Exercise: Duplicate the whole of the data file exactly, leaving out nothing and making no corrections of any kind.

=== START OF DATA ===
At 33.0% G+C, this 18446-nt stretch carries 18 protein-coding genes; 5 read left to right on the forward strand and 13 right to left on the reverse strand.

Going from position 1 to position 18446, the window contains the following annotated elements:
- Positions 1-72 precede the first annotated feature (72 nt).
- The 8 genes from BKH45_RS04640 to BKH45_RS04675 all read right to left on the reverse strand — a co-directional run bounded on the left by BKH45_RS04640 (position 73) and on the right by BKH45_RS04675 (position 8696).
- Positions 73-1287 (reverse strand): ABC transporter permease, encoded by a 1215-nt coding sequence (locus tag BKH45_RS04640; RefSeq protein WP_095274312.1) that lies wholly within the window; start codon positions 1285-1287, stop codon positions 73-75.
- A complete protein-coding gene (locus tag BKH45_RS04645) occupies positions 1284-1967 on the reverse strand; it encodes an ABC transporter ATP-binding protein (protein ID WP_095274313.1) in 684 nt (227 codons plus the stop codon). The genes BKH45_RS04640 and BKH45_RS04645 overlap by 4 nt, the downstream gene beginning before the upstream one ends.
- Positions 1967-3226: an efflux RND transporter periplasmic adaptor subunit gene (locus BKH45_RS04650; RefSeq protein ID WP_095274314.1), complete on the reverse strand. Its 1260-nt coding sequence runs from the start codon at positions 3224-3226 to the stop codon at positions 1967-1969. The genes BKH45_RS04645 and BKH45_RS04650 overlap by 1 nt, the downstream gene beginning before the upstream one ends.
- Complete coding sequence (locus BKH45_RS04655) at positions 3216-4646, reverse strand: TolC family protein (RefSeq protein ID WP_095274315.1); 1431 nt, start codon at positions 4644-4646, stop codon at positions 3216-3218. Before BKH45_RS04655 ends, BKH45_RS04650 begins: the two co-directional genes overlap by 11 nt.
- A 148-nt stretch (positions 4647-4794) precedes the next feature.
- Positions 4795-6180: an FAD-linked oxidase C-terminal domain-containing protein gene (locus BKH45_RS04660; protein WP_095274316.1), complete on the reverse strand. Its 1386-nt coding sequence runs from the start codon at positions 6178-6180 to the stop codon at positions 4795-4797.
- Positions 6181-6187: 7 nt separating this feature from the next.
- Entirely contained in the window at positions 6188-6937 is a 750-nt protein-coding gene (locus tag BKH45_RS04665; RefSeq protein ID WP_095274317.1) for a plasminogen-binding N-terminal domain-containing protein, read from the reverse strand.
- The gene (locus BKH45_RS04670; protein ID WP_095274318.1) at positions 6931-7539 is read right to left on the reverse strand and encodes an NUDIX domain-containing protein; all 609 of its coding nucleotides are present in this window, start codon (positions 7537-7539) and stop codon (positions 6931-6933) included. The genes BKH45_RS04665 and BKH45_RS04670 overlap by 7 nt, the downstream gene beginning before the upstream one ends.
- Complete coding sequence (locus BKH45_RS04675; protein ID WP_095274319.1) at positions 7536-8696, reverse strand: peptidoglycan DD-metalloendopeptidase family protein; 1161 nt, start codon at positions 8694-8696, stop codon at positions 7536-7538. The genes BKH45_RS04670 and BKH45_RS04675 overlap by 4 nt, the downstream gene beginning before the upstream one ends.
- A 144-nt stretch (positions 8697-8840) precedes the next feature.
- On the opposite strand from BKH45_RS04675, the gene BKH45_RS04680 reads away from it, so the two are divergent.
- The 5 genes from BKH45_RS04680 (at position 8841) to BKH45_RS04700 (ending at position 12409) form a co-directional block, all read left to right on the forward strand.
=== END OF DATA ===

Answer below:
At 33.0% G+C, this 18446-nt stretch carries 18 protein-coding genes; 5 read left to right on the forward strand and 13 right to left on the reverse strand.

Going from position 1 to position 18446, the window contains the following annotated elements:
- Positions 1-72 precede the first annotated feature (72 nt).
- The 8 genes from BKH45_RS04640 to BKH45_RS04675 all read right to left on the reverse strand — a co-directional run bounded on the left by BKH45_RS04640 (position 73) and on the right by BKH45_RS04675 (position 8696).
- Positions 73-1287 (reverse strand): ABC transporter permease, encoded by a 1215-nt coding sequence (locus tag BKH45_RS04640; RefSeq protein WP_095274312.1) that lies wholly within the window; start codon positions 1285-1287, stop codon positions 73-75.
- A complete protein-coding gene (locus tag BKH45_RS04645) occupies positions 1284-1967 on the reverse strand; it encodes an ABC transporter ATP-binding protein (protein ID WP_095274313.1) in 684 nt (227 codons plus the stop codon). The genes BKH45_RS04640 and BKH45_RS04645 overlap by 4 nt, the downstream gene beginning before the upstream one ends.
- Positions 1967-3226: an efflux RND transporter periplasmic adaptor subunit gene (locus BKH45_RS04650; RefSeq protein ID WP_095274314.1), complete on the reverse strand. Its 1260-nt coding sequence runs from the start codon at positions 3224-3226 to the stop codon at positions 1967-1969. The genes BKH45_RS04645 and BKH45_RS04650 overlap by 1 nt, the downstream gene beginning before the upstream one ends.
- Complete coding sequence (locus BKH45_RS04655) at positions 3216-4646, reverse strand: TolC family protein (RefSeq protein ID WP_095274315.1); 1431 nt, start codon at positions 4644-4646, stop codon at positions 3216-3218. Before BKH45_RS04655 ends, BKH45_RS04650 begins: the two co-directional genes overlap by 11 nt.
- A 148-nt stretch (positions 4647-4794) precedes the next feature.
- Positions 4795-6180: an FAD-linked oxidase C-terminal domain-containing protein gene (locus BKH45_RS04660; protein WP_095274316.1), complete on the reverse strand. Its 1386-nt coding sequence runs from the start codon at positions 6178-6180 to the stop codon at positions 4795-4797.
- Positions 6181-6187: 7 nt separating this feature from the next.
- Entirely contained in the window at positions 6188-6937 is a 750-nt protein-coding gene (locus tag BKH45_RS04665; RefSeq protein ID WP_095274317.1) for a plasminogen-binding N-terminal domain-containing protein, read from the reverse strand.
- The gene (locus BKH45_RS04670; protein ID WP_095274318.1) at positions 6931-7539 is read right to left on the reverse strand and encodes an NUDIX domain-containing protein; all 609 of its coding nucleotides are present in this window, start codon (positions 7537-7539) and stop codon (positions 6931-6933) included. The genes BKH45_RS04665 and BKH45_RS04670 overlap by 7 nt, the downstream gene beginning before the upstream one ends.
- Complete coding sequence (locus BKH45_RS04675; protein ID WP_095274319.1) at positions 7536-8696, reverse strand: peptidoglycan DD-metalloendopeptidase family protein; 1161 nt, start codon at positions 8694-8696, stop codon at positions 7536-7538. The genes BKH45_RS04670 and BKH45_RS04675 overlap by 4 nt, the downstream gene beginning before the upstream one ends.
- A 144-nt stretch (positions 8697-8840) precedes the next feature.
- On the opposite strand from BKH45_RS04675, the gene BKH45_RS04680 reads away from it, so the two are divergent.
- The 5 genes from BKH45_RS04680 (at position 8841) to BKH45_RS04700 (ending at position 12409) form a co-directional block, all read left to right on the forward strand.